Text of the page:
11/08/2019, 09:09 PM
(This post was last modified: 11/08/2019, 09:33 PM by sheldonison.)

(11/08/2019, 05:55 PM)Ember Edison Wrote:(11/08/2019, 03:20 PM)sheldonison Wrote: 1. no sexpeta; and cheta are both generated from the Ecalle assymptotic series solution for , which has two sectors. The Ecalle assymptotic generates two different solutions, depending on whether you approach the fixed point of zero from z>0 by iterating before evaluating the series, which generates the cheta upper superfunction, or whether you approach the fixed point from z<0 by iterating f(z) before evaluating the series which generates the sexpeta lower superfunction. That two different analytic functions can be generated from the same assymptotic series makes sense when you realize Ecalle's solution is a divergent assymptotic series, and you need to iterate f(z) or f^-1(z) enough times so that |z| of z is small enough to generate an accurate result.

The conjecture is that the limit of Kneser, as the base approaches eta from above would be sexpeta; I don't know if the conjecture has been proven.

1.What base can't merged? Is the all Shell-Thron-region rational base and Singularity base can't merged, or just Singularity base, or just eta?

2.What does "limit" mean? Is the is merge superfunction? upper? lower?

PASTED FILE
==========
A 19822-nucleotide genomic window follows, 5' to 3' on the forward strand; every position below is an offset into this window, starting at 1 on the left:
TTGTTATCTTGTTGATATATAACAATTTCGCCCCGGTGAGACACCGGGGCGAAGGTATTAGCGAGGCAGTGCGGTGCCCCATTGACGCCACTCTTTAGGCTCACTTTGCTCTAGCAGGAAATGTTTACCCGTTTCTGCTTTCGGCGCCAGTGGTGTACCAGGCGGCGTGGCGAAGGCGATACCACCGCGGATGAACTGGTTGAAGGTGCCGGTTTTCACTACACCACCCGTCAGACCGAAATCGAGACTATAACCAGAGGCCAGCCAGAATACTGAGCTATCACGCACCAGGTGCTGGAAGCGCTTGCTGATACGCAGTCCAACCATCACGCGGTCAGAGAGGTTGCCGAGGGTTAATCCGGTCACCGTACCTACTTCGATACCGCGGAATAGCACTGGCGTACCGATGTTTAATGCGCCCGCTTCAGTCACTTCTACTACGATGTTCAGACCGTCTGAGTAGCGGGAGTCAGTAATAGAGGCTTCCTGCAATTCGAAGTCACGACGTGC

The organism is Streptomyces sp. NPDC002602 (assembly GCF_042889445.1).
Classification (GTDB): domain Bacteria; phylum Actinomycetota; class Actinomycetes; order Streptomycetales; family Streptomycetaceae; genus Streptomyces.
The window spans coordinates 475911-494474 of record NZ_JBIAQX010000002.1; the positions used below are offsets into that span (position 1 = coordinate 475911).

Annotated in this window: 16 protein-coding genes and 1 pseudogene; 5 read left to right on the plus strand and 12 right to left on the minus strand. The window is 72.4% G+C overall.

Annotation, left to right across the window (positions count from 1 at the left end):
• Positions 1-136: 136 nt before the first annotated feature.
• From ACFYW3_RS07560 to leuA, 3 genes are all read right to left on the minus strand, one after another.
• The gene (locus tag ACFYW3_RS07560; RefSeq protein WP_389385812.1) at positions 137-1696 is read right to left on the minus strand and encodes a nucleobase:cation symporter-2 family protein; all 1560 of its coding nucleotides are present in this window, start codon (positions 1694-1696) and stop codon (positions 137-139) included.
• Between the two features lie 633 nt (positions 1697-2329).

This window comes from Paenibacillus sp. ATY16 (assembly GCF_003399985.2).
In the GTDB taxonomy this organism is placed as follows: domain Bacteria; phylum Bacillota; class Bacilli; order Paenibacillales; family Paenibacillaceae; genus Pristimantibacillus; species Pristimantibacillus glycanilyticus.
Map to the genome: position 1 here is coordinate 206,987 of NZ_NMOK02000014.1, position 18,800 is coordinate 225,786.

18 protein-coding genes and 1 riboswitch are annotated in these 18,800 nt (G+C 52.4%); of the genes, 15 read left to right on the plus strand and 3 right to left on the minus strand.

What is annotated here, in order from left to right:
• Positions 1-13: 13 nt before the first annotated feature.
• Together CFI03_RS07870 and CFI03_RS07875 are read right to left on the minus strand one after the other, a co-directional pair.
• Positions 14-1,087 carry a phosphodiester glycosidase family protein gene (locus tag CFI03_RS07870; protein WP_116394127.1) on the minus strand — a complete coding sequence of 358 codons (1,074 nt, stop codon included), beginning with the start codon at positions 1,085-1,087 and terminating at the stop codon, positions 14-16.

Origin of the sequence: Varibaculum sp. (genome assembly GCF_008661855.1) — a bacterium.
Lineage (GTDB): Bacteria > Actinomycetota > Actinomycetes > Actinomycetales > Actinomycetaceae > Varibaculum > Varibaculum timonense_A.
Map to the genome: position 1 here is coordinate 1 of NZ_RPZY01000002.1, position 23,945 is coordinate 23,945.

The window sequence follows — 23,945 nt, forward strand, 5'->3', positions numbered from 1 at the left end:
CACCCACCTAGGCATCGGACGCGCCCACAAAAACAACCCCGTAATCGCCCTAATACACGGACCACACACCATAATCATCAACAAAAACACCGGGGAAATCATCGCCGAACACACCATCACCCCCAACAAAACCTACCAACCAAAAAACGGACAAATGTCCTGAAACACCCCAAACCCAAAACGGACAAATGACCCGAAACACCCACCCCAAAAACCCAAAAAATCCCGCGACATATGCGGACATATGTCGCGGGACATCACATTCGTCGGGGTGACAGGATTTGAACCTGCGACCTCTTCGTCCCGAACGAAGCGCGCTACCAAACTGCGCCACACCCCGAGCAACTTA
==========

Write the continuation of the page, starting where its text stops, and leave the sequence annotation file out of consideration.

The first half of my answer was only discussing sexp generated via Ecalle for base eta=exp(1/e). Base exp(1/e) has only one neutral fixed point. Kneser isn't defined for base exp(1/e). Kneser is defined for base=e, and if you gradually modify the real valued Kneser base, then you get to a singularity at base exp(1/e) where there is only one fixed point. Even though Kneser isn't defined at base exp(1/e), the conjecture is that the limit as you approach exp(1/e) from bases a little bit bigger than exp(1/e) is defined, and in the limit Kneser's slog would equal Ecalle's Abel function for base exp(1/e) plus a constant.

where is Ecalle's Abel function for base exp(1/e) from the attracting sector, and k is a constant

You can't compare Ecalle's solution for other rational bases on the Shell Thron region to Kneser since Ecalle is the Abel function for where n is the denominator of the rational root of unity that is the derivative of f(z) at the fixed point whereas Kneser's slog could be compared to the Abel function for f(z). Does that answer your question?

- Sheldon